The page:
Having returned from a frustrating dinner on the South Side (bad table manners and overall badness left me annoyed) requesting a stop at Vas Foremost Liquors was about the only sound I uttered on the ride home. Having gone beverage-less at dinner, I decided to splurge on a bottle that teemed with potential goodness, keeping in mind that I planned on drinking it without food (save the occasional handful of yogurt-covered raisins).
Steamer begged off the decision, so I grabbed a bottle of 2001 Adelaida Schoolhouse Recess Red. I generally would have bypassed it: Falling in the $12ish range, it's not "cheap-nice" (Zinny-speak for $10 bottles) and not "nice," and its label is a little glossier than those I'm generally mystified by.
But there are two stories to this bottle. The first is its own: Named for a women, this area west of Paso Robles, California, served as a route to the sea for the the Catalan escolte (soldiers who guarded the Franciscan missions), then as a conduit for illegal trade, again between the sea and the missionaries. The "schoolhouse" refers to, unsurprisingly, a schoolhouse.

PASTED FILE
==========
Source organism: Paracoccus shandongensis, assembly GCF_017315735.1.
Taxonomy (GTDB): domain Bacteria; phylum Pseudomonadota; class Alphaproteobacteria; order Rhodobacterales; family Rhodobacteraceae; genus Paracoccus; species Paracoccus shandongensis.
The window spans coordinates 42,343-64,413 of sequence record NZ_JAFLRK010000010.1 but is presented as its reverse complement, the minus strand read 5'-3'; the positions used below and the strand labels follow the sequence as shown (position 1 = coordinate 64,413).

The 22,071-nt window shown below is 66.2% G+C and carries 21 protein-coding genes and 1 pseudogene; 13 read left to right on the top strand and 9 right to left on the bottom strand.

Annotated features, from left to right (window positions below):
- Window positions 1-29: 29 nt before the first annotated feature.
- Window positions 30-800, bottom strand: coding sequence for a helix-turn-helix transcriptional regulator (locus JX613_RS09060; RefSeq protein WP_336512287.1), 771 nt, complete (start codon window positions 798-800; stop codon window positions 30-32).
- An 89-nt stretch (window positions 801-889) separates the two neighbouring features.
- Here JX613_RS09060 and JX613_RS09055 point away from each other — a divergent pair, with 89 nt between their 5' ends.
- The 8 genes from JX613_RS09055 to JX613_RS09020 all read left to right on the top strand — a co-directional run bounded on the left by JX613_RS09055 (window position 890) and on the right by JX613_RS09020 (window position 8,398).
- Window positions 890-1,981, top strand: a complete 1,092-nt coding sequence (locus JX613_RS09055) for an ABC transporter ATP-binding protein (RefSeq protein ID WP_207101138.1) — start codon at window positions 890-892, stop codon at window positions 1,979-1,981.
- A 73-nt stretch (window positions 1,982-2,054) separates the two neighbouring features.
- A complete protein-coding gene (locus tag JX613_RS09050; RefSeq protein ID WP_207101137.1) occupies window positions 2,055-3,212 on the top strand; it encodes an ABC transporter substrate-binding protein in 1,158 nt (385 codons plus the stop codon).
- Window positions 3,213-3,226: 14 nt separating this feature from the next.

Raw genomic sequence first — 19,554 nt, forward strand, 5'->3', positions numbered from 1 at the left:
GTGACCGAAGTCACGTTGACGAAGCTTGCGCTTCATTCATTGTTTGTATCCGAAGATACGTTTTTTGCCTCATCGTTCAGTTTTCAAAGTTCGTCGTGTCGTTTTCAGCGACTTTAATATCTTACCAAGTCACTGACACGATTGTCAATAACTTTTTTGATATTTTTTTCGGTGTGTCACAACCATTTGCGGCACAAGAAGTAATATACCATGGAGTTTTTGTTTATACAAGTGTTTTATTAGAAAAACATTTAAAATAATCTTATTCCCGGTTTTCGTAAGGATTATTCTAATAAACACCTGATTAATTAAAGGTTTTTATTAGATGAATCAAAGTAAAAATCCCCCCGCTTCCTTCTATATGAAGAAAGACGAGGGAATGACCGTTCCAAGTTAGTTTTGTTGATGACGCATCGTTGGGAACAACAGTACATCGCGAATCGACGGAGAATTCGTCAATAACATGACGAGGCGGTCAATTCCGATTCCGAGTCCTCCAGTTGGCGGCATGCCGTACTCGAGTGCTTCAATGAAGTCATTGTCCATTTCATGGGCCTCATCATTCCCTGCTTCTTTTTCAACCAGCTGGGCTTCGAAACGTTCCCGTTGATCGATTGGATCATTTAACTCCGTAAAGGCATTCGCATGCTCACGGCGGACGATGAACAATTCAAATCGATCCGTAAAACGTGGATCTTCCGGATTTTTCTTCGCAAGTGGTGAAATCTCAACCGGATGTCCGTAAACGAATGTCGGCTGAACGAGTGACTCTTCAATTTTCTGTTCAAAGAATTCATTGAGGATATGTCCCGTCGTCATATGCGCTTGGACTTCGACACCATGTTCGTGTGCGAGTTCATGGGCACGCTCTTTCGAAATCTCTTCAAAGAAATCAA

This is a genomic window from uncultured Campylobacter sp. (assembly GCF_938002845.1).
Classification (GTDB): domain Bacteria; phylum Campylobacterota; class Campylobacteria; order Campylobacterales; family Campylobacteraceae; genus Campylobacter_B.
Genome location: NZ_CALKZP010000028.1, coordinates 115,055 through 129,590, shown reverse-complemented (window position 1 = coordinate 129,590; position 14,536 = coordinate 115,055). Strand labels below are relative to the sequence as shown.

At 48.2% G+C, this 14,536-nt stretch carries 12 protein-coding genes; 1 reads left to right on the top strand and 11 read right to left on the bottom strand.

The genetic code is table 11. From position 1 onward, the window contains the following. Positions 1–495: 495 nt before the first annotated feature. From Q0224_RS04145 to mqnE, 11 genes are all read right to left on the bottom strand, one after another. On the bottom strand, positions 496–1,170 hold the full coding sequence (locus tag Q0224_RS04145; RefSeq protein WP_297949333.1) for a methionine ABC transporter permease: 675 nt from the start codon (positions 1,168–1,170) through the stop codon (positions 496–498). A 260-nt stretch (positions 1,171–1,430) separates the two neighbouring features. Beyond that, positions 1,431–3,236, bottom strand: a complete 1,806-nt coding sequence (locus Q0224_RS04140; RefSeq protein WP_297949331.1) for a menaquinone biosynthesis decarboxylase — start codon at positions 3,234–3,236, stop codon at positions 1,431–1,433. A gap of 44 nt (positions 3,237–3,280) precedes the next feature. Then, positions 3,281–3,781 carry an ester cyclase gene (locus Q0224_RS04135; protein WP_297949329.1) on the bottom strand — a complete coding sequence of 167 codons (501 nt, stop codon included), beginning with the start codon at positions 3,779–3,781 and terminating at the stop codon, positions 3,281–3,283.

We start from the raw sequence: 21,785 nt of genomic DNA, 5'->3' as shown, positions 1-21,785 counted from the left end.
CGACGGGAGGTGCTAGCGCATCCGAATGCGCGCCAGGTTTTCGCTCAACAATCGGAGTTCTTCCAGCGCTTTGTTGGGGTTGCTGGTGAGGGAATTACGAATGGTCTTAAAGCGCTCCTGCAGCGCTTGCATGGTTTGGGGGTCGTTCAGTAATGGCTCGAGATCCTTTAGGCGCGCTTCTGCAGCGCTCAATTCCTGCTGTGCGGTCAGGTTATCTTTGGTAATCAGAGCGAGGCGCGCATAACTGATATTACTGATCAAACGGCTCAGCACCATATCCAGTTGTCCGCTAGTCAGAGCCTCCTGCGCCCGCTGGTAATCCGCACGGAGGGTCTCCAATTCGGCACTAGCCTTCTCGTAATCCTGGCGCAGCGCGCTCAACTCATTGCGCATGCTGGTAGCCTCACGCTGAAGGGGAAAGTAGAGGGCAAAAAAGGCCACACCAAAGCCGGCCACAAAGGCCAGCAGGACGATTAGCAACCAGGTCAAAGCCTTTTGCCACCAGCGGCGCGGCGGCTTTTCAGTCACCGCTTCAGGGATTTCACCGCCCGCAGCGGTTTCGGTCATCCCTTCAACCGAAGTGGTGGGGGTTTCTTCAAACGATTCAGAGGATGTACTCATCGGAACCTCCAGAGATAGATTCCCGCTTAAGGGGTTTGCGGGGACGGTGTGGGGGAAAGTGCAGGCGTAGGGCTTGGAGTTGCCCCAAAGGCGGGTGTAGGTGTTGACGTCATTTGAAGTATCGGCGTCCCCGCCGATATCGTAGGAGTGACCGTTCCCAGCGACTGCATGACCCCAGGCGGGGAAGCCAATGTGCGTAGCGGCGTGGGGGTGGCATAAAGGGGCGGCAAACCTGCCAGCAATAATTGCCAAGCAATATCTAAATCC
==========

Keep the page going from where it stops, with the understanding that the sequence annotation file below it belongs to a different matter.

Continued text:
The second story had me on a business trip in Des Moines, where we surprisingly stumbled on a bottle of Adelaida Zinfandel (Adelaida, the winery, has four labels: the actual "Adelaida" is its second-highest, right after reserve, Schoolhouse is its lower end). Not too expensive, but enough that I can count the number of times I've drank it on one hand, I drank a bottle of the Adelaida Zin with Steamer on a dock two Augusts ago, right when our situation was as picturesque as the setting.
That said: the wine. The Recess Red had hints of the real thing, perhaps not so much in taste as in experience. It's a robust bird, just like my memories of its pricier cousin, bursting with grapes like Sangiovese, Barbera, Cabernet Sauvignon and Syrah, among others. You can't help but notice the berryness of it, but the finish is more sour than sweet. While it wasn't as delicious going down as I had hoped, I would readily pair it with almost anything Italian, as it seems to be a wine that would do better with a forgiving dish. Grab a bottle and do your best at the Northwest side's Southern Italian secret: Via Veneto.
Zinny Fandel's tales of living the BYOB life are intended to be attempted at home.